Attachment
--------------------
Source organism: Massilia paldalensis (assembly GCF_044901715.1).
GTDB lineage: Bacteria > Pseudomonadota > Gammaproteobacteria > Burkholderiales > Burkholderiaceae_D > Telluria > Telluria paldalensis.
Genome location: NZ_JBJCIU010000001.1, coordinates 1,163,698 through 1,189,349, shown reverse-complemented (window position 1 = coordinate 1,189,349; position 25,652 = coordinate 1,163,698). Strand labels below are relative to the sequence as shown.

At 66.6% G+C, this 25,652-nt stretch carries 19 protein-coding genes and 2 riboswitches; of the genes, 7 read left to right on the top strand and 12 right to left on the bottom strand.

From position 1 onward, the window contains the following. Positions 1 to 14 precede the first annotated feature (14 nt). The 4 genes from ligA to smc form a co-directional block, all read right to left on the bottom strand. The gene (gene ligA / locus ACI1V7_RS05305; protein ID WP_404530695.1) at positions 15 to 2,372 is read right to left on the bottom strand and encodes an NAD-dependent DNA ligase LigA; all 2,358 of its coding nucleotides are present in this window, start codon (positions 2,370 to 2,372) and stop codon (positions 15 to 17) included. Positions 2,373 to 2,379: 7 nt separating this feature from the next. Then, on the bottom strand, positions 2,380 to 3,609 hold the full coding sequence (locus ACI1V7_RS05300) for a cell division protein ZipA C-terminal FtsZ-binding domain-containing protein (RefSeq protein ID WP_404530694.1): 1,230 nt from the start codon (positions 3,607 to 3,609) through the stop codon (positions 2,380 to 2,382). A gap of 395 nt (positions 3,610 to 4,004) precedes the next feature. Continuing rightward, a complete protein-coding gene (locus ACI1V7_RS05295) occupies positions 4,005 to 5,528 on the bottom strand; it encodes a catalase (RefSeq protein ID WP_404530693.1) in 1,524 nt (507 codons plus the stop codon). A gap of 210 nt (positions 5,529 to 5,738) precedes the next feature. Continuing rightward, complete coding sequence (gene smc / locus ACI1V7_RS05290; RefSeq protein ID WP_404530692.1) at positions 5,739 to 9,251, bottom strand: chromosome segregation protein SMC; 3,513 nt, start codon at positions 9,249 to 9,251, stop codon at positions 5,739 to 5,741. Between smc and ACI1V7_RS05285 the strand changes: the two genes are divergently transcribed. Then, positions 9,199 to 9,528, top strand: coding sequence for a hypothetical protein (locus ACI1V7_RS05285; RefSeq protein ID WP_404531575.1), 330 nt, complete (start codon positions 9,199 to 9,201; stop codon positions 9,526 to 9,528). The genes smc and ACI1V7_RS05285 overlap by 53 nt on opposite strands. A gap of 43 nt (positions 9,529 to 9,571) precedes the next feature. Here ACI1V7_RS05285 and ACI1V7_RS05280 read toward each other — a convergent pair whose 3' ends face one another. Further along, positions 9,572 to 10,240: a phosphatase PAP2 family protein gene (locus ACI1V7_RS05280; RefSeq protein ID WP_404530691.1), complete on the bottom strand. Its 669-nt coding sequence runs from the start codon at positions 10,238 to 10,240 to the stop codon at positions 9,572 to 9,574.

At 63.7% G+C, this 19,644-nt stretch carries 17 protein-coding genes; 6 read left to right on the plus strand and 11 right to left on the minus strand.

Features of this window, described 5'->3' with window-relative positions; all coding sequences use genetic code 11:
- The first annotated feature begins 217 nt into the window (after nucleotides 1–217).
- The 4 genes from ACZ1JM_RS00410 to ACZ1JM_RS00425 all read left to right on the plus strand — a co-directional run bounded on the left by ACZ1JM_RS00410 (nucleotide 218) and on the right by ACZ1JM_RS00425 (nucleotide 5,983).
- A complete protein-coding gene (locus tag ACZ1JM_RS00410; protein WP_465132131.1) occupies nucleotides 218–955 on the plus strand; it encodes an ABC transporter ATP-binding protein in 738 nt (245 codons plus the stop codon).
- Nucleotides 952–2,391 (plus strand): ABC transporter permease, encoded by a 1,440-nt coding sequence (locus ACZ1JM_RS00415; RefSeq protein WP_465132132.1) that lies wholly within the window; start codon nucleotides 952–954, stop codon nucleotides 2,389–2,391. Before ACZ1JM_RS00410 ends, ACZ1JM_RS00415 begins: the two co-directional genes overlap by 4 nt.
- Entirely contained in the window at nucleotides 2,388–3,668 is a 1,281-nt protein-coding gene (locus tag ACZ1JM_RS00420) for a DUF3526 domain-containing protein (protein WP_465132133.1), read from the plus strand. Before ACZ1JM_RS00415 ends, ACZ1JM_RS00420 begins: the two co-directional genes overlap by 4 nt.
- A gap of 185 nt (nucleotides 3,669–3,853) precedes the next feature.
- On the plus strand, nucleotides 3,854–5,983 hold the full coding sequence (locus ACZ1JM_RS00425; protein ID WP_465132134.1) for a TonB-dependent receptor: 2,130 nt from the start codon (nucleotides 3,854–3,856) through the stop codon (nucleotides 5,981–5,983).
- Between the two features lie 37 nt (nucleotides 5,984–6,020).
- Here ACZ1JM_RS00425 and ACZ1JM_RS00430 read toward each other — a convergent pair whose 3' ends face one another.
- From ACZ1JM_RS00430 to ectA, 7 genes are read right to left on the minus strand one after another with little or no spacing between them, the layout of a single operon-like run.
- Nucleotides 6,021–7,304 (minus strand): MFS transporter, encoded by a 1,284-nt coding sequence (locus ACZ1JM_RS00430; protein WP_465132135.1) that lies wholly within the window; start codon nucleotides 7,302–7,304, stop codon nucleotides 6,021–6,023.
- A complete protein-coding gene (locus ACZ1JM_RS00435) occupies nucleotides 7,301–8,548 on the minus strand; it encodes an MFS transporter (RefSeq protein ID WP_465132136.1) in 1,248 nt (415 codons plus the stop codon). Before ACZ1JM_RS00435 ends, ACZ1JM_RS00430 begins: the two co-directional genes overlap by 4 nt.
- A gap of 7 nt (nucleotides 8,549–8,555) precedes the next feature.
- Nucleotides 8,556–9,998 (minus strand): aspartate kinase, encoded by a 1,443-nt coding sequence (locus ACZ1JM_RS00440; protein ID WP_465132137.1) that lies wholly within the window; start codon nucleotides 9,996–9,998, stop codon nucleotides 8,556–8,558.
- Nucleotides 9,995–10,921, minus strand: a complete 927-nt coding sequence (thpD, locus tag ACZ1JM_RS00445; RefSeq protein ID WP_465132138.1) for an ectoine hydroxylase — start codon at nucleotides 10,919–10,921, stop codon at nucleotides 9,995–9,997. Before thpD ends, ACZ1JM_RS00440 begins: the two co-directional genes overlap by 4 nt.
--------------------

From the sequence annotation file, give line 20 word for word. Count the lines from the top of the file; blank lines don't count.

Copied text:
- A gap of 7 nt (nucleotides 8,549–8,555) precedes the next feature.